Richard Brody, Vice President of Business Development & Strategic Marketing, PowerGenix
When Thomas Edison patented the first Nickel-Zinc (NiZn) battery in 1901, the electrical grid was still in its infancy. Now, 110 years and 32 patents later, NiZn is a mature technology ready to serve critical functions within a rapidly developing smart grid. This diversity of applications can be divided roughly according to the side of the meter on which they fall: the utility side or power consumer side.
The Utility Side of the Meter
Modern utilities are broadening their understanding of energy storage at a rapid pace. Utilities have an impressive 100-year record of reliable service, but the demands placed on them are changing quickly. With growing demand, stronger emissions standards, higher penetration of renewable generation and electric vehicles, as well as the development of a more intelligent grid, utilities increasingly require energy storage at the points of generation, transmission and last mile facilities such as substations. NiZn works well in all three areas, excelling at providing backup power to substations, offering area regulation services and enabling utilities to defer transmission and distribution (T&D) upgrades.
To maintain high system reliability, utilities must ensure that their equipment, especially substations, continues to function during a blackout or brownout. To this end, most utilities use a DC-based backup power source, traditionally lead-acid batteries operating at 125 V, 60 A peak and 50 Ah. But lead-acid, the traditional chemistry for substation backup, requires extensive maintenance, effectively doubling the cost of battery ownership over its expected life. NiZn batteries meet the performance needs of substation backup with no maintenance needs, offering clear lifetime cost advantages over lead-acid. NiZn’s small size (half the size and weight of lead-acid) is a further advantage.
Area regulation, in which energy storage is used to reconcile momentary differences between power supply and demand, is another exciting arena for NiZn, especially as regulatory barriers have become more flexible in recent years. Theoretically, area regulation batteries can be located anywhere within a power system. The most likely physical configuration would be megawatt-scale batteries at sub-transmission or higher voltage distribution facilities. Area regulation would typically call for about 15 minutes of discharge at 480 V. Other energy storage technologies used for this purpose are significantly more expensive and potentially dangerous, so NiZn’s cost and safety record make it appealing for area regulation.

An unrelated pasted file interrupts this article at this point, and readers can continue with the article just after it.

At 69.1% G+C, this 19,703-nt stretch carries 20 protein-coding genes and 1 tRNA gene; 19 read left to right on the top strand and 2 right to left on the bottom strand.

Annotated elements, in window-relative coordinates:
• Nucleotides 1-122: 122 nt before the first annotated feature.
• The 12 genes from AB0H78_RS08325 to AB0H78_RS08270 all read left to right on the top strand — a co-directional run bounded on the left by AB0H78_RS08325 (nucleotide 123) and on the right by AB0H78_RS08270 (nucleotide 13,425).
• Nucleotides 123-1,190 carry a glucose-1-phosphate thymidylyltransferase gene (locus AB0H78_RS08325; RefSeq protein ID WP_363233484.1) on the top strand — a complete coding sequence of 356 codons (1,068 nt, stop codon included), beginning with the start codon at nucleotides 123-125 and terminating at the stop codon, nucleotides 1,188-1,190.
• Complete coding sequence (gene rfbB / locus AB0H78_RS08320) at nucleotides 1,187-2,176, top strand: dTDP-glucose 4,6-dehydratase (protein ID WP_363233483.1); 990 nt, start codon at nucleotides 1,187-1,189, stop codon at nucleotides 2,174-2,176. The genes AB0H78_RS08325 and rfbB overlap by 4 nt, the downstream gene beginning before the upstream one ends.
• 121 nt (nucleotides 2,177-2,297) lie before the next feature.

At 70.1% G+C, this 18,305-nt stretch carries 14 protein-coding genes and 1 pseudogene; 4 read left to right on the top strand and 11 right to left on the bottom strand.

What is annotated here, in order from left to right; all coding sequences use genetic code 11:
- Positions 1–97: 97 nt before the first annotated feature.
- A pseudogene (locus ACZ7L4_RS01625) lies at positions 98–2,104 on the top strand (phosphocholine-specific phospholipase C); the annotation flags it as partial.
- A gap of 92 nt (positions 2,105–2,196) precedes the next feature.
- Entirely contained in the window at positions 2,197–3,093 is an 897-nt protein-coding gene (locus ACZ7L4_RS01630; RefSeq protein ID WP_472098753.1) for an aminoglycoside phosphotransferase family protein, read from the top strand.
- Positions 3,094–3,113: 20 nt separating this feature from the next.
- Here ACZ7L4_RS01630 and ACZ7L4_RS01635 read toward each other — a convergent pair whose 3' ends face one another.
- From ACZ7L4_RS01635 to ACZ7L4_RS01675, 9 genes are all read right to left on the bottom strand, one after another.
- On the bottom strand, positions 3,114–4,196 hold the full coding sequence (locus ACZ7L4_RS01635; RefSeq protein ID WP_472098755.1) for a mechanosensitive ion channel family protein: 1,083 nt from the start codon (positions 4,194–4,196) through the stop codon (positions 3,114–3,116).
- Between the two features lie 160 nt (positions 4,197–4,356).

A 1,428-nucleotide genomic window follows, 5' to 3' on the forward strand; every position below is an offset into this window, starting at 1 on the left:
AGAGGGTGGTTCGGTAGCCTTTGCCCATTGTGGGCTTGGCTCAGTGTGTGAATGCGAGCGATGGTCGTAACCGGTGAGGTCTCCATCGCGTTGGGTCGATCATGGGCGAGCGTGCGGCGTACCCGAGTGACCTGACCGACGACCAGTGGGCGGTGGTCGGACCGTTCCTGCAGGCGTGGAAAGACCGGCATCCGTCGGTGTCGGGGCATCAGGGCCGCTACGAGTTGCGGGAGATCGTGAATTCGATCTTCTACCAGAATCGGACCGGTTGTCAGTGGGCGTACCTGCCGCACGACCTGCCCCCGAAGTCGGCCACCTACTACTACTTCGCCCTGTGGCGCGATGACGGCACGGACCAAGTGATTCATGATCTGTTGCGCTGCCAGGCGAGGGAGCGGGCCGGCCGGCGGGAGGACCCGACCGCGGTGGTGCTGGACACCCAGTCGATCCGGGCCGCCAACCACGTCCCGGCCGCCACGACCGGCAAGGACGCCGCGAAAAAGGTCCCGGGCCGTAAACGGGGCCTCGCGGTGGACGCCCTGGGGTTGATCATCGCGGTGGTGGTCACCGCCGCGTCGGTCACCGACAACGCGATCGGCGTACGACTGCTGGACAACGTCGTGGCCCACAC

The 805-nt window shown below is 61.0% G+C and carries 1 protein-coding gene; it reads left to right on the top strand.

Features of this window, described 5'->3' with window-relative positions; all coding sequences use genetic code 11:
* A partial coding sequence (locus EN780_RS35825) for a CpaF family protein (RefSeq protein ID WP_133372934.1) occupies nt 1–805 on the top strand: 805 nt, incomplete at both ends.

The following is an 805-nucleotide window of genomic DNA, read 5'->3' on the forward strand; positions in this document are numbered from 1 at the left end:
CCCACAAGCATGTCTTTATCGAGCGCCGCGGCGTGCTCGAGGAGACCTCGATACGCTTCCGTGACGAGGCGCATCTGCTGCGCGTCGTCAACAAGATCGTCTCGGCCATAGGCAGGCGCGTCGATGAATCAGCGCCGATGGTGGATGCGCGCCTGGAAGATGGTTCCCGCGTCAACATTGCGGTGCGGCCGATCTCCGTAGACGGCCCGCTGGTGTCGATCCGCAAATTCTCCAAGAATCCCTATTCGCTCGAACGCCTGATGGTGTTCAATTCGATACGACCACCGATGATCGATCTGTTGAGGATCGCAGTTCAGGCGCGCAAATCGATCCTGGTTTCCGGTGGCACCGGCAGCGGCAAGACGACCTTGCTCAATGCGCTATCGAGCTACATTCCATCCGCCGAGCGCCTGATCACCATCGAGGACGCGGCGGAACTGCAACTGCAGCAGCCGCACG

NiZn is also a boon to utilities in that it allows them to defer installation of power line, substation or generation upgrades. Such upgrades are especially challenging given the uncertainties faced by grid planners bringing on renewable generation, as well as permitting challenges inherent in building transmission, distribution and generation assets. For these applications, lightweight NiZn batteries could be mounted on movable trailers so their services could be located as needed within a power grid. The high-energy nature of this duty matches NiZn capabilities closely, and utility planners find the chemistry appealing for its low-maintenance, non-toxic characteristics. In this case, NiZn batteries would be expected to discharge for three to six hours within the 460 to 800 V DC range.
Finally, NiZn finds applications in grid ancillary services, particularly frequency and voltage regulation, where the chemistry’s high power capabilities are particularly well suited. Since ancillary services installations are deployed in a highly distributed manner, NiZn’s lack of maintenance requirements and size and weight advantages can deliver significant cost savings for utilities. For these applications, capacity and voltage ratings would vary widely.